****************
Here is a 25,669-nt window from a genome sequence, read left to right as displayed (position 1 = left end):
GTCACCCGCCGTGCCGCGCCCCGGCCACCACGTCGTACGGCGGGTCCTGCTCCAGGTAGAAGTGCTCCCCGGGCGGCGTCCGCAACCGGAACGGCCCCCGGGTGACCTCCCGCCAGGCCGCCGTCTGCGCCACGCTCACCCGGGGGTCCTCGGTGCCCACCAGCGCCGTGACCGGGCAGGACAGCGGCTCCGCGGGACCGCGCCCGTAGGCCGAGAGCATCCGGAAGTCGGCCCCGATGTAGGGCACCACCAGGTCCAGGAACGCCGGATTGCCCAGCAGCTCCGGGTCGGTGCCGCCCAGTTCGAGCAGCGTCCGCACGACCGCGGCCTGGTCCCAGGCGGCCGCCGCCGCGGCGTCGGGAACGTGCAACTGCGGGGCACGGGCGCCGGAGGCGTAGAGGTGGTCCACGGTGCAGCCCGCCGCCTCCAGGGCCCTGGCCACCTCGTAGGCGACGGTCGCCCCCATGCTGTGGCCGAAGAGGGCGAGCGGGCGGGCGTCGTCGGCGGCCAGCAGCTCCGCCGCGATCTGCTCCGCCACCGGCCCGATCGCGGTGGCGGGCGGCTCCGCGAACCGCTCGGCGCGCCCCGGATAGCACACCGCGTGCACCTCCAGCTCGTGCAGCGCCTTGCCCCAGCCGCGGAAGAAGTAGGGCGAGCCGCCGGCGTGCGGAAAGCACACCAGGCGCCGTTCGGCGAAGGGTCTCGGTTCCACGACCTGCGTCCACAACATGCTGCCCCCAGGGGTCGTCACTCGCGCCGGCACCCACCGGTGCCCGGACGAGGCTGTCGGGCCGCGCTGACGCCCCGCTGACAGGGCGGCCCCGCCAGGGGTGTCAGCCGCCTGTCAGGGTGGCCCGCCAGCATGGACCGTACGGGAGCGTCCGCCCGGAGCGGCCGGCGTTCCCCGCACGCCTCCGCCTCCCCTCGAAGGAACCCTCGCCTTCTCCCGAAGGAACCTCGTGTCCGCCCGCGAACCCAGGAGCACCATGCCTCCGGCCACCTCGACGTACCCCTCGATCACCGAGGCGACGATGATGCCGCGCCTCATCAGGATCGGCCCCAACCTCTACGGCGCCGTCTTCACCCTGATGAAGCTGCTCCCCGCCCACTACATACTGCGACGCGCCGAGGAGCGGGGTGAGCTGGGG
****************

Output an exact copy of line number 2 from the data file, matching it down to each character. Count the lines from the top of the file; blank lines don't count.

GTCACCCGCCGTGCCGCGCCCCGGCCACCACGTCGTACGGCGGGTCCTGCTCCAGGTAGAAGTGCTCCCCGGGCGGCGTCCGCAACCGGAACGGCCCCCGGGTGACCTCCCGCCAGGCCGCCGTCTGCGCCACGCTCACCCGGGGGTCCTCGGTGCCCACCAGCGCCGTGACCGGGCAGGACAGCGGCTCCGCGGGACCGCGCCCGTAGGCCGAGAGCATCCGGAAGTCGGCCCCGATGTAGGGCACCACCAGGTCCAGGAACGCCGGATTGCCCAGCAGCTCCGGGTCGGTGCCGCCCAGTTCGAGCAGCGTCCGCACGACCGCGGCCTGGTCCCAGGCGGCCGCCGCCGCGGCGTCGGGAACGTGCAACTGCGGGGCACGGGCGCCGGAGGCGTAGAGGTGGTCCACGGTGCAGCCCGCCGCCTCCAGGGCCCTGGCCACCTCGTAGGCGACGGTCGCCCCCATGCTGTGGCCGAAGAGGGCGAGCGGGCGGGCGTCGTCGGCGGCCAGCAGCTCCGCCGCGATCTGCTCCGCCACCGGCCCGATCGCGGTGGCGGGCGGCTCCGCGAACCGCTCGGCGCGCCCCGGATAGCACACCGCGTGCACCTCCAGCTCGTGCAGCGCCTTGCCCCAGCCGCGGAAGAAGTAGGGCGAGCCGCCGGCGTGCGGAAAGCACACCAGGCGCCGTTCGGCGAAGGGTCTCGGTTCCACGACCTGCGTCCACAACATGCTGCCCCCAGGGGTCGTCACTCGCGCCGGCACCCACCGGTGCCCGGACGAGGCTGTCGGGCCGCGCTGACGCCCCGCTGACAGGGCGGCCCCGCCAGGGGTGTCAGCCGCCTGTCAGGGTGGCCCGCCAGCATGGACCGTACGGGAGCGTCCGCCCGGAGCGGCCGGCGTTCCCCGCACGCCTCCGCCTCCCCTCGAAGGAACCCTCGCCTTCTCCCGAAGGAACCTCGTGTCCGCCCGCGAACCCAGGAGCACCATGCCTCCGGCCACCTCGACGTACCCCTCGATCACCGAGGCGACGATGATGCCGCGCCTCATCAGGATCGGCCCCAACCTCTACGGCGCCGTCTTCACCCTGATGAAGCTGCTCCCCGCCCACTACATACTGCGACGCGCCGAGGAGCGGGGTGAGCTGGGG